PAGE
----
FATCA equivalent to HMRC QROPS CRS reporting rules?


Similarities between HMRC QROPS , CRS reporting rules

and the US FATCA  have been made by the head of TMF pensions ,   Aisa Group has also been raising the issue with  various news magazines.

The Common Reporting Standards  set by the EU impose obligations on certain financial institutions to obtain information about clients’ tax residency and are obliged to conform to a set reporting standard.

The parallels with CRS ,and HMRC QROPS rules and the US FATCA are clear, and it is also clear that those that chose to try and manipulate their residency and financial affairs are most likely to get caught out by trustee requirements; it is highly unlikely trustees will risk exposure to fines themselves for lack of reporting. The head of TMP Pensions, Bethell Codrington, has starkly and implicitly laid down the penalties that firms would receive.

We have all seen the QROPS adverts that suggest expats can avoid tax or only be liable for 2.5% tax, if their pensions are in Gibraltar for example. It is worth pointing out that it is not the product that decides the tax, it is the Double Tax Treaty between the tax residency of the client and the jurisdiction where the pension is held.

The new HMRC QROPS rules and reporting requirements are similar to FATCA reporting in that the pension provider may be legally obliged to pass on details of the tax residency of the client to the competent tax authority of residency.

If those with QROPS , that have not disclosed income to their local tax office ( and maybe those in the US who did not inform the IRS of the transfer  ), this may give rise to unexpected tax bills. Aisa Group has been warning of exactly this matter for years and have been quoted in many publications citing IRS rules on state to state pension transfers. We are thus concerned for those US residents who have been told different and have transferred to a QROPS.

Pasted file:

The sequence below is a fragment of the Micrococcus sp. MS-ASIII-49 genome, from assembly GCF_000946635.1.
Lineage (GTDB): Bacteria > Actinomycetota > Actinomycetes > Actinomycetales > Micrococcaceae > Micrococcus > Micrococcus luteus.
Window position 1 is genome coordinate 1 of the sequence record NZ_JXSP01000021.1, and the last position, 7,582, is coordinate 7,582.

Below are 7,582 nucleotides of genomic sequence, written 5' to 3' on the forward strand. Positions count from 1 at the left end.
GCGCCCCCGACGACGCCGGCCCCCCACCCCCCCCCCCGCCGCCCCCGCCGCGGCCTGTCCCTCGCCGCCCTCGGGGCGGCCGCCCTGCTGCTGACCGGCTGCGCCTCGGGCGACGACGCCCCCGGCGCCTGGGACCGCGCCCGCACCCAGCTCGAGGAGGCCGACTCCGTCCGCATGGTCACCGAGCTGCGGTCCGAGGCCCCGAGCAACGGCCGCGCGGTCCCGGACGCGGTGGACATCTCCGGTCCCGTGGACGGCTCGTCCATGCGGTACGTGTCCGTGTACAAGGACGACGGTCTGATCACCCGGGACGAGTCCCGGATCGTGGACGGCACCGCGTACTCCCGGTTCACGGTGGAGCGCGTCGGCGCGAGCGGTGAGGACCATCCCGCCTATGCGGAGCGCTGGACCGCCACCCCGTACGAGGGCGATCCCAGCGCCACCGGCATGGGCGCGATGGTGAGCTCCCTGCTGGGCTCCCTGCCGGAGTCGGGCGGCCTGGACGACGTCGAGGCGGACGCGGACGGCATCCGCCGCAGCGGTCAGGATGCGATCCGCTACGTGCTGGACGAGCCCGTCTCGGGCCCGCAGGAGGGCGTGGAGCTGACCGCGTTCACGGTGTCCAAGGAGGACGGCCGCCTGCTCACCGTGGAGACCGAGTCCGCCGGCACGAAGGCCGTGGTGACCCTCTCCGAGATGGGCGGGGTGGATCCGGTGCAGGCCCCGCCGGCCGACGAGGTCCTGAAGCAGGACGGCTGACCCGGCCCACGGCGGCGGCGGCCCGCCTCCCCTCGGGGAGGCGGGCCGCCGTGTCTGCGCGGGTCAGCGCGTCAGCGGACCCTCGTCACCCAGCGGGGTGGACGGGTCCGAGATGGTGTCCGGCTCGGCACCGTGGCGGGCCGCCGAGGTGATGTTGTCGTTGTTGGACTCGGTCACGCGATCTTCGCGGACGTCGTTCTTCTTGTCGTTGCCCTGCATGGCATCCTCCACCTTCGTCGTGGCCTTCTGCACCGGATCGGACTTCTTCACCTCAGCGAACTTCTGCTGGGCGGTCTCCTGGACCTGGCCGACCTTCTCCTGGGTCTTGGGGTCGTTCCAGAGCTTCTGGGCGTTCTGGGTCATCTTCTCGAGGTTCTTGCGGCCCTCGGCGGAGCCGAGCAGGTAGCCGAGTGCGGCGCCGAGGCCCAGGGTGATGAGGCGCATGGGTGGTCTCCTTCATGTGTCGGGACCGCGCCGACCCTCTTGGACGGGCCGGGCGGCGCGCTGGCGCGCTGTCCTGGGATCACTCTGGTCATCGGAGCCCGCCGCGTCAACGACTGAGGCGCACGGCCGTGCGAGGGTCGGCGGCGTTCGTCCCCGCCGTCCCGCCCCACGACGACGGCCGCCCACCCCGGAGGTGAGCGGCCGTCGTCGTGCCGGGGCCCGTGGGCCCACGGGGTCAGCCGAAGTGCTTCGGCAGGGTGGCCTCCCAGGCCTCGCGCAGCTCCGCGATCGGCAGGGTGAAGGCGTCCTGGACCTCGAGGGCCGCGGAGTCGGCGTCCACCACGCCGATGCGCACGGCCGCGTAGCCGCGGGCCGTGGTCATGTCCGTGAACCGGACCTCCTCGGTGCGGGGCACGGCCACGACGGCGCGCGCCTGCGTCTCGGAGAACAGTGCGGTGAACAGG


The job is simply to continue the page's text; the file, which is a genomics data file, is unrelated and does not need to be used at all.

Duties of QROPS providers

Another important point to consider is that the new CRS in relation to  HMRC QROPS , like FATCA, extend to providers too.

In the case of QROPS, there will be a range of fines for non-compliance with the CRS. Some penalties being severe.

Failure to comply includes-

  • Repeated failure to file a return or repeated late filing
  • Ongoing or repeated failure to register, supply accurate information or establish appropriate governance or due diligence processes
  • The intentional provision of substantially incorrect information
  • The deliberate or negligent omission of required information.


If your QROPS provider has asked you to confirm residency, you need to do this during April 2017 or risk being reported to your local tax office under new global transparency rules. Also, if you cannot prove your residency then it is likely it will be assessed as being your domicility until proven otherwise.

For US residents they should seek advice from an international tax lawyer, and for British pensions or QROPS, they should contact us immediately for further information and advice.


The views expressed in this article are not to be construed as personal advice. You should contact a qualified and ideally regulated adviser in order to obtain up to date personal advice with regard to your own personal circumstances. If you do not then you are acting under your own authority and deemed “execution only”. The author does not except any liability for people acting without personalised advice, who base a decision on views expressed in this generic article. Where this article is dated then it is based on legislation as of the date. Legislation changes but articles are rarely updated, although sometimes a new article is written; so, please check for later articles or changes in legislation on official government websites, as this article should not be relied on in isolation.

This article was published on 7th April 2017


Chris Lean

Chris is a Chartered Financial Planner who writes blogs and articles to simplify and explain some of the financial issues that affect UK expats. Subjects include; hot topics, regulation and the ever-changing world of finance.

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